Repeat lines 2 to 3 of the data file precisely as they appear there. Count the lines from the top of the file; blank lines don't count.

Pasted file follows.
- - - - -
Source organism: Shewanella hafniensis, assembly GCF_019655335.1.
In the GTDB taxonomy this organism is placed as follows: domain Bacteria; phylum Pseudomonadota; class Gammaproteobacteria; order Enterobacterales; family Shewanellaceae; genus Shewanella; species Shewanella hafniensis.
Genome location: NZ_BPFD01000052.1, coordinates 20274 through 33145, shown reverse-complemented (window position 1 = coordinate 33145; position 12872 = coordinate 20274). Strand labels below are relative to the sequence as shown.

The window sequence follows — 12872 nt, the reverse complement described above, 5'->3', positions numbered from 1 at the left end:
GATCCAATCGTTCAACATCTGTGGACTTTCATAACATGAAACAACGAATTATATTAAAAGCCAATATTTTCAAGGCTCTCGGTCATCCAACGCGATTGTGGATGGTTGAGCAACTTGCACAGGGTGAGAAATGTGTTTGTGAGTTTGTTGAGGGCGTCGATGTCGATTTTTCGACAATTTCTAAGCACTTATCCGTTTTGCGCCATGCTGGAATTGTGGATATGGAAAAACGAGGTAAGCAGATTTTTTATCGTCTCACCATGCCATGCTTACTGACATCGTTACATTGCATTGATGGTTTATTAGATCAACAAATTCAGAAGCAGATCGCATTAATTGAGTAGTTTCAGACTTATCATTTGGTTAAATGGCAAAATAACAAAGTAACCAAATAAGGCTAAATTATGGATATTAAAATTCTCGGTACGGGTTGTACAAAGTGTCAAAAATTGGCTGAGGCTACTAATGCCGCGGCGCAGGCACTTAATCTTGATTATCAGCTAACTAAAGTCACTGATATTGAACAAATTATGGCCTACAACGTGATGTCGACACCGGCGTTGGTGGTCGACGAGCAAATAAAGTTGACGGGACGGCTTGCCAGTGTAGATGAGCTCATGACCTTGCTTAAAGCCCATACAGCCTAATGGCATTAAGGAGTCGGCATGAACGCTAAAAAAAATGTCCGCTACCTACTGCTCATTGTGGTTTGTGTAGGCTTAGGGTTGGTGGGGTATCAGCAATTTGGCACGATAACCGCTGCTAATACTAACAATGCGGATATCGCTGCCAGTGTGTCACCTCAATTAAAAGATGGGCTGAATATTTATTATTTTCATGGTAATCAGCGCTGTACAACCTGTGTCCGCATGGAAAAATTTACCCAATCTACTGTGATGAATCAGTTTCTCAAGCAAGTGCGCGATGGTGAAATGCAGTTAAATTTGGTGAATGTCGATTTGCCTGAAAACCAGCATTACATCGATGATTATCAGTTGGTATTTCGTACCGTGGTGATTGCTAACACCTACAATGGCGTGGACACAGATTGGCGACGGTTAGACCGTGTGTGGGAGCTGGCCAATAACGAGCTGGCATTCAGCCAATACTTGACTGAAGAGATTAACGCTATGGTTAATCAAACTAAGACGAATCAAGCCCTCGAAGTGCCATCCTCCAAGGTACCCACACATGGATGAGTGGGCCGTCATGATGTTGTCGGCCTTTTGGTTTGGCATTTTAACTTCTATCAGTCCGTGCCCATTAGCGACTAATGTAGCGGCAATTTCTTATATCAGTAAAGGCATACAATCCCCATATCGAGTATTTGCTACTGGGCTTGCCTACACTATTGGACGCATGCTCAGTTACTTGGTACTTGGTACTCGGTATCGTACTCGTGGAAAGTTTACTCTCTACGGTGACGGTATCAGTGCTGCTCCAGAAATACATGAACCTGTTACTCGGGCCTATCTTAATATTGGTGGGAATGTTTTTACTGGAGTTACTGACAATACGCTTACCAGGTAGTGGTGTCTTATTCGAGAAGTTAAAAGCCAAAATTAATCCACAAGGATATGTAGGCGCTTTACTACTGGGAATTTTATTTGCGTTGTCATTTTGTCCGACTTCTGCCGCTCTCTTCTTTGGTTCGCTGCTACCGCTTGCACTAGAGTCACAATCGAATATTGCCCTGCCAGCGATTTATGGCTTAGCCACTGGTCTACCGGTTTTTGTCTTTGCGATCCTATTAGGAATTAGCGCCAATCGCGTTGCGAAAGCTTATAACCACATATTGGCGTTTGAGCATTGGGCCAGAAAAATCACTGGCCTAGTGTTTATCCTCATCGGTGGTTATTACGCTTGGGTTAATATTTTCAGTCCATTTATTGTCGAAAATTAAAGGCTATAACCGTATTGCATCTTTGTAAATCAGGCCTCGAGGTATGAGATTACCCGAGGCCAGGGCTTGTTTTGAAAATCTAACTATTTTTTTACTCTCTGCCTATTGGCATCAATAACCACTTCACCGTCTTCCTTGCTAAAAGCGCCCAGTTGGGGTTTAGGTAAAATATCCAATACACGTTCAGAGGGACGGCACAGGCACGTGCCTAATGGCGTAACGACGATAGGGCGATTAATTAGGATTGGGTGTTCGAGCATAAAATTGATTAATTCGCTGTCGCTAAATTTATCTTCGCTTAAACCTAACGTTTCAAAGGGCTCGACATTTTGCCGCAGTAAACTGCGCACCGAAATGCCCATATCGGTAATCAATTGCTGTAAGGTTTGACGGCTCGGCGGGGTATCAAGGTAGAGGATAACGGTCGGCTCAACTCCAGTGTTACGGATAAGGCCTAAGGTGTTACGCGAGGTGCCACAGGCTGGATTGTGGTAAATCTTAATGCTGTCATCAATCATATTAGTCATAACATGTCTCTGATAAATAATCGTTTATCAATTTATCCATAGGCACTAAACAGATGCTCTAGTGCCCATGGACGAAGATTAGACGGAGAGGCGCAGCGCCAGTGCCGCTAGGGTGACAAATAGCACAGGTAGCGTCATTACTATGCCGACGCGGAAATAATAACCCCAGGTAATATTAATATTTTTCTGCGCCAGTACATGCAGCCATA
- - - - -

In the GTDB taxonomy this organism is placed as follows: domain Bacteria; phylum Pseudomonadota; class Gammaproteobacteria; order Enterobacterales; family Shewanellaceae; genus Shewanella; species Shewanella hafniensis.
Genome location: NZ_BPFD01000052.1, coordinates 20274 through 33145, shown reverse-complemented (window position 1 = coordinate 33145; position 12872 = coordinate 20274). Strand labels below are relative to the sequence as shown.